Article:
We’re often asked what the secret is to our approach to accessibility and inclusion at Microsoft. The simple answer is, we manage it like a business. As with any business, it needs to be actively managed and measured to ensure it continues to grow and stay healthy. To help bring other organizations along, I’d like to dive in a bit deeper into our model in the hopes that you can take what we’ve learned adapt it for your company’s purpose and grow accessibility in a sustainable way that’s integrated into your culture.

Accessibility is a journey. Back in 2016, we realized we needed to evolve our approach to accessibility and so we set out to rebuild our company-wide accessibility program in more systematic way that allowed us to measure progress and set targets. Started by studying best practices in maturity models—the Carnegie Mellon Capability Model and the Level Access Digital Accessibility Maturity Model. The wisdom from these models was discussed by the Microsoft Accessibility Leadership Team who then considered the dimensions and criteria that would work for Microsoft. This led to development of the Accessibility Evolution Model (AEM) which we have been using and improving on for over four years. The use of this model has enabled us to understand year-over-year growth, by division and function, and track progress. To manage accessibility like a business.

The model defines how developed an organization is in addressing a business problem like accessibility and includes a set of structured levels that describe how well the behaviors, practices, and processes of an organization can reliably and sustainably produce desired outcomes.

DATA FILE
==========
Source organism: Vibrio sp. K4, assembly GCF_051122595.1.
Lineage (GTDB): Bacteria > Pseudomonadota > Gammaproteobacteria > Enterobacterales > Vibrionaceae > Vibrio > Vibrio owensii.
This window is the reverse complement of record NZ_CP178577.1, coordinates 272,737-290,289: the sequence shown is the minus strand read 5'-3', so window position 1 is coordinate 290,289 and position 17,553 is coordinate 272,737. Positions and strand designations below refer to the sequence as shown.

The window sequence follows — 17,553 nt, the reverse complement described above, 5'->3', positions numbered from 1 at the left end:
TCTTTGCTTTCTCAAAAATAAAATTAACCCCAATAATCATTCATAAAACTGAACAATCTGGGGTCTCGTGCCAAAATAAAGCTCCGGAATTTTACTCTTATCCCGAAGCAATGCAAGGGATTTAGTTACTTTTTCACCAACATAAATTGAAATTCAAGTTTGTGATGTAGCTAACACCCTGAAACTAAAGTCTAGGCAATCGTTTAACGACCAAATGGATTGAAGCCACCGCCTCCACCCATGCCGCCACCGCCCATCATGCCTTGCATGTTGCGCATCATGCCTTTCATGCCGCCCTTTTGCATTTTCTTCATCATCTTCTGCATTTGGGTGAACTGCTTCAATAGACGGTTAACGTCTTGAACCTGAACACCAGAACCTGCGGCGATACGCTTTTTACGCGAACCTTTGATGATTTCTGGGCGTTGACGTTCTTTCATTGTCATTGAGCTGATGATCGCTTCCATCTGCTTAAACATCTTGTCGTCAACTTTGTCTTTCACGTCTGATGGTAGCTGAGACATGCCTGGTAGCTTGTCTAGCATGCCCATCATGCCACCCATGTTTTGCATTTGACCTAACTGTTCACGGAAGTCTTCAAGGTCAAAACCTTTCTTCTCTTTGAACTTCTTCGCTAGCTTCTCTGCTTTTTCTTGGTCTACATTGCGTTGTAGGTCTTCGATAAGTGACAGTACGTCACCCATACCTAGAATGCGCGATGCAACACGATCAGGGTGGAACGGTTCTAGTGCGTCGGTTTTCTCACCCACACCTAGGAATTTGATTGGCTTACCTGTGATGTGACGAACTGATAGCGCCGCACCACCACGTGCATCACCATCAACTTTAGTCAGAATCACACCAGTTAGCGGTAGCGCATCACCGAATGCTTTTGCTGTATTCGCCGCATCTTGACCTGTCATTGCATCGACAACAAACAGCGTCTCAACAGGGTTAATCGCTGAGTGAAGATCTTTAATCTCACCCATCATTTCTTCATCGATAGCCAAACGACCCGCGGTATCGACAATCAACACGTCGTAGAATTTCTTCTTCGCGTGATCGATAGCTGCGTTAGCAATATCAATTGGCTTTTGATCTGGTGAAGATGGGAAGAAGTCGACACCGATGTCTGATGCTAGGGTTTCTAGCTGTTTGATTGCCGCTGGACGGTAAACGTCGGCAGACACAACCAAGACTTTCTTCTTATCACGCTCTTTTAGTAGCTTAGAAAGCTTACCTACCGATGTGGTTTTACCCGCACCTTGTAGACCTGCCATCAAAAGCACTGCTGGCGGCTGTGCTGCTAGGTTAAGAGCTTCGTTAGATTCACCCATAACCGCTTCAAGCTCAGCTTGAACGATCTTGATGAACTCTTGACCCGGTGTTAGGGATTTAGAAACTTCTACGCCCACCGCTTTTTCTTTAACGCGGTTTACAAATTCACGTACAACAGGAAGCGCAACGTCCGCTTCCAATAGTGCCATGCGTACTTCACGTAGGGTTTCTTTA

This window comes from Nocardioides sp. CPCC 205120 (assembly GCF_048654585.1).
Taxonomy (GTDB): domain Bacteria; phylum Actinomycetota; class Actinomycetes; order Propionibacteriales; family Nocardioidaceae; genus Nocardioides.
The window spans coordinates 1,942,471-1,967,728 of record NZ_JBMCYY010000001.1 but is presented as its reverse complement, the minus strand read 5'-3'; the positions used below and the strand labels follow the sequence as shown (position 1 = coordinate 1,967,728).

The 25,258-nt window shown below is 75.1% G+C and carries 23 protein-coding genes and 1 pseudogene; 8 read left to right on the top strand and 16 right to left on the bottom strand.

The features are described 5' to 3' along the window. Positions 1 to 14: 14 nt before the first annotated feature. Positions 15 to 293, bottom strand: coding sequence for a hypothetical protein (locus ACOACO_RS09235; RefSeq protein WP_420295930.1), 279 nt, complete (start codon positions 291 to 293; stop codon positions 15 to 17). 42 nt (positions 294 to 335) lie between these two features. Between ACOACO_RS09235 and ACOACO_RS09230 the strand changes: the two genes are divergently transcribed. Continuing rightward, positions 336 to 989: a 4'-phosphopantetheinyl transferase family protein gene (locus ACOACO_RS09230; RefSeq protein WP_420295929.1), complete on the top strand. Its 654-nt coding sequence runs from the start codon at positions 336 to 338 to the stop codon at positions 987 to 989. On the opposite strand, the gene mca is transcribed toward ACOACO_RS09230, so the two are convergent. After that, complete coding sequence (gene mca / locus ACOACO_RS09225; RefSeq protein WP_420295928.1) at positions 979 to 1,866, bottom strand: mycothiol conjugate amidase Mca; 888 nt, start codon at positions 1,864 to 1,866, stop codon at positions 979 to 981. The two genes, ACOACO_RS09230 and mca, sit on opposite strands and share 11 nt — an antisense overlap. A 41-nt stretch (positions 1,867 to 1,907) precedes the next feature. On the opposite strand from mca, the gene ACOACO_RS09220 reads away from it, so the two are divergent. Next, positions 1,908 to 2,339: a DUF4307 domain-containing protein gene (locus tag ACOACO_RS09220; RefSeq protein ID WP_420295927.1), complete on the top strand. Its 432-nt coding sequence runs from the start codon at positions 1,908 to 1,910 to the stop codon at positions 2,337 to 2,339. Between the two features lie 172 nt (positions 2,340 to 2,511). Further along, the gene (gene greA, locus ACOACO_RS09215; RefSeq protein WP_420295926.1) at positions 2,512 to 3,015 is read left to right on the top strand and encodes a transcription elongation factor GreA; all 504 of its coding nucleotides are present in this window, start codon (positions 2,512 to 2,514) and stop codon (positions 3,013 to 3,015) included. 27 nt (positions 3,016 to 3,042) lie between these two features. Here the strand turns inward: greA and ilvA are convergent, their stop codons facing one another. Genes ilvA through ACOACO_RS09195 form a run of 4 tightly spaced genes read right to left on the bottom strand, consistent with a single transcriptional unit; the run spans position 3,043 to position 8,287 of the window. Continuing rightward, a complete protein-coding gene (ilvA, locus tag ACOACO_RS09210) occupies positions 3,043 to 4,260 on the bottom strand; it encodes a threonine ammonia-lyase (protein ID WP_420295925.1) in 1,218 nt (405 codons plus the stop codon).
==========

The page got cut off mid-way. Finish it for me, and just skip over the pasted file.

The AEM is comprised of eight overarching dimensions by which we assess our accessibility journey. People & Culture, Vision, Strategy and Engagement, Investments, Standards, Training, Support & Tools, Procurement, Product Development Lifecycle, and Sales, Marketing & Communications. We realize that each organization has its own pace and starting point, and you may have your own criteria, but the starting point for building a culture of accessibility and disability inclusion is People.

At Microsoft, we approach inclusion in everything we do and consider disability as a strength. The more you focus and take this approach, the more your culture will improve and evolve. It really starts by hiring people with disabilities and empowering that talent as an integral part of your organization. The mission of Microsoft is to empower every person and every organization to achieve more. So, inclusion of people with disabilities is deeply connected to the core of our company goals. By empowering talent with disabilities, we gain expertise that enables us to build products and services that reflect the diverse needs of our global customers. Our focus on inclusive hiring programs including the Autism Hiring Program is at the core of building a long-term successful organization. Additionally, it’s important that every employee is trained on accessibility and understands why and how to be inclusive using accessibility. We created an ‘Accessibility in Action Badge’ for our employees, 90 minutes of virtual online content to shine a spotlight on how technology can empower everyone. After receiving a lot of positive feedback, we created a similar program for other employers, nonprofits, and consumers to take alongside our employees which launched in May this year. Invest your time to complete the accessibility fundamentals learning path today on Microsoft Learn and consider how similar training could benefit your organization.